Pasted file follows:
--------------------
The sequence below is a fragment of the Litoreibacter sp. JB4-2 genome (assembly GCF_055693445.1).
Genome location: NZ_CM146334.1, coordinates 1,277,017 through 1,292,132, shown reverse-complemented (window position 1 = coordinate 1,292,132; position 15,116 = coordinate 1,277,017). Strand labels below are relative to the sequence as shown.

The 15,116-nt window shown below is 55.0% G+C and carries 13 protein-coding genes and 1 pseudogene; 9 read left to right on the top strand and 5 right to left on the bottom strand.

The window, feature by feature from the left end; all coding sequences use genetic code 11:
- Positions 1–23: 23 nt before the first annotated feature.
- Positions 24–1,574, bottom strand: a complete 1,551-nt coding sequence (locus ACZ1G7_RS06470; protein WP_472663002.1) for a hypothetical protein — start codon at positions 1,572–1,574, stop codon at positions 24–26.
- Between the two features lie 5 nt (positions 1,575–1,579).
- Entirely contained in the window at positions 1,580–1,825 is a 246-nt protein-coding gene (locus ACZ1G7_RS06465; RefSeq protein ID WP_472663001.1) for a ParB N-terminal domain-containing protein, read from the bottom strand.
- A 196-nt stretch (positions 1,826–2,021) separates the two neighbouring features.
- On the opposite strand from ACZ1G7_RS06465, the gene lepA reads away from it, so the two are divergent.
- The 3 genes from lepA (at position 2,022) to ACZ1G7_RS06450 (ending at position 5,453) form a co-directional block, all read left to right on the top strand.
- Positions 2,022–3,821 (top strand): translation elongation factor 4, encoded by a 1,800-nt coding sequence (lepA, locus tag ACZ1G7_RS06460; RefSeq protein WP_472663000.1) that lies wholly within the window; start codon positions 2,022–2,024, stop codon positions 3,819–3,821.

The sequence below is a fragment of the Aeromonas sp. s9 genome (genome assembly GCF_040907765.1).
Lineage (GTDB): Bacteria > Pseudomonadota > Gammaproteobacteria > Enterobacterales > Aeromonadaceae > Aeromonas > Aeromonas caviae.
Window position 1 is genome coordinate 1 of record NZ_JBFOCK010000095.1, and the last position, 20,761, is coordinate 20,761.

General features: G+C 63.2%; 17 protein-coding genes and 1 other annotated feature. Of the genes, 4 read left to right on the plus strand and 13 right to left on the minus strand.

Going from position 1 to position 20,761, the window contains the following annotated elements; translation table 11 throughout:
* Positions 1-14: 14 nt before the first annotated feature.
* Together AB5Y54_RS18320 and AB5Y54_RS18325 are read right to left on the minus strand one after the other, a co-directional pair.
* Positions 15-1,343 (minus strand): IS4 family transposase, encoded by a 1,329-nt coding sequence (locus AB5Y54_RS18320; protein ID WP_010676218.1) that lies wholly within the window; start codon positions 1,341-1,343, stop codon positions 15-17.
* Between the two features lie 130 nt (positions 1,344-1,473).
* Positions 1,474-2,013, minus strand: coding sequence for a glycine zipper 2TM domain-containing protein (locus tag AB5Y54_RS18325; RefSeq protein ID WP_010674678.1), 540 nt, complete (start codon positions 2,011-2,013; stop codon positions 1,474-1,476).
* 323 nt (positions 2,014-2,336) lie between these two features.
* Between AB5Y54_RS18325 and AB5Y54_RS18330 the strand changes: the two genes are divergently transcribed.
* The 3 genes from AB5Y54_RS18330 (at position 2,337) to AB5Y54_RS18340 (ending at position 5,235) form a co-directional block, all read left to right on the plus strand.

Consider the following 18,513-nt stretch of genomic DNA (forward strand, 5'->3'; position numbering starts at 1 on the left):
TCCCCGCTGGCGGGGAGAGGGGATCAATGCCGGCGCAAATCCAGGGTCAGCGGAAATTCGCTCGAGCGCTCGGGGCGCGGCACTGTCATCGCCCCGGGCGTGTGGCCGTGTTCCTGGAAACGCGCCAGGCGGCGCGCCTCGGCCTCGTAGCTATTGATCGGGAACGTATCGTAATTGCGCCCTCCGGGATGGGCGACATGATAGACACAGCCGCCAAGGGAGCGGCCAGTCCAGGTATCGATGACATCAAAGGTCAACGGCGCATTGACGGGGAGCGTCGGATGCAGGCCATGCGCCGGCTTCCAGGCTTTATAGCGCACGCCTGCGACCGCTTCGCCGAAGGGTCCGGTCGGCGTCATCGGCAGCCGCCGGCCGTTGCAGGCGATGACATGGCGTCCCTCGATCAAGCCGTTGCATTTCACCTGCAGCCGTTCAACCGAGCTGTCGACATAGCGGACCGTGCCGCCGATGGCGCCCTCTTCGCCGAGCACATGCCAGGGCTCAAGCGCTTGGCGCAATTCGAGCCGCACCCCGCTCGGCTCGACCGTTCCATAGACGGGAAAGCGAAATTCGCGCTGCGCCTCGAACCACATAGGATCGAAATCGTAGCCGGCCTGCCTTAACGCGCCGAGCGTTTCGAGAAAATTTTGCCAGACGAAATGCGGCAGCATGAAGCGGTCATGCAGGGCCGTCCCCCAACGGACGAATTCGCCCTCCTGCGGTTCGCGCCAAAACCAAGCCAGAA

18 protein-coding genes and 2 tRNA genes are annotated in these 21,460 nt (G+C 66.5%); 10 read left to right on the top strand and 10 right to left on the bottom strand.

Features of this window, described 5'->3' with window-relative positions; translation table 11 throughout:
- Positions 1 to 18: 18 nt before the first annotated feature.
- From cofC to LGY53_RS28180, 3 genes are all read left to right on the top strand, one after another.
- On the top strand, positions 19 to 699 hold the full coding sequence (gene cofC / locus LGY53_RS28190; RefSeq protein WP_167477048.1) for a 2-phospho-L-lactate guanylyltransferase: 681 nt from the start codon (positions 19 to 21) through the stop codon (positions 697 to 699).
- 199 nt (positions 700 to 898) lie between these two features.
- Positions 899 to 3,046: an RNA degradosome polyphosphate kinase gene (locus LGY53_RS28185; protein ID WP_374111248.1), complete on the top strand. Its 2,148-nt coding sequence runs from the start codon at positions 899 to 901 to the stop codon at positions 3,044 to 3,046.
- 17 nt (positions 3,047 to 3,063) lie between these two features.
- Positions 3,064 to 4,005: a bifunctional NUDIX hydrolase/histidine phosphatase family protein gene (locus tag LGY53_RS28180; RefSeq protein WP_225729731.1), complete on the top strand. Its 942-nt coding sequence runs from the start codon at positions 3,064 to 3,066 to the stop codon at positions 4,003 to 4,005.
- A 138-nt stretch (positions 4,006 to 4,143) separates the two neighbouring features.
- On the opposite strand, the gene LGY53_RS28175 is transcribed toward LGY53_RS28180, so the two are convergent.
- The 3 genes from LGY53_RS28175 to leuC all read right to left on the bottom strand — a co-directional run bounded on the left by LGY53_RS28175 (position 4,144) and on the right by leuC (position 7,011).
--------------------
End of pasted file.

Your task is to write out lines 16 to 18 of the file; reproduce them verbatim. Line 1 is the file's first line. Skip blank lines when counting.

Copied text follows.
General features: G+C 63.2%; 17 protein-coding genes and 1 other annotated feature. Of the genes, 4 read left to right on the plus strand and 13 right to left on the minus strand.

Going from position 1 to position 20,761, the window contains the following annotated elements; translation table 11 throughout:
* Positions 1-14: 14 nt before the first annotated feature.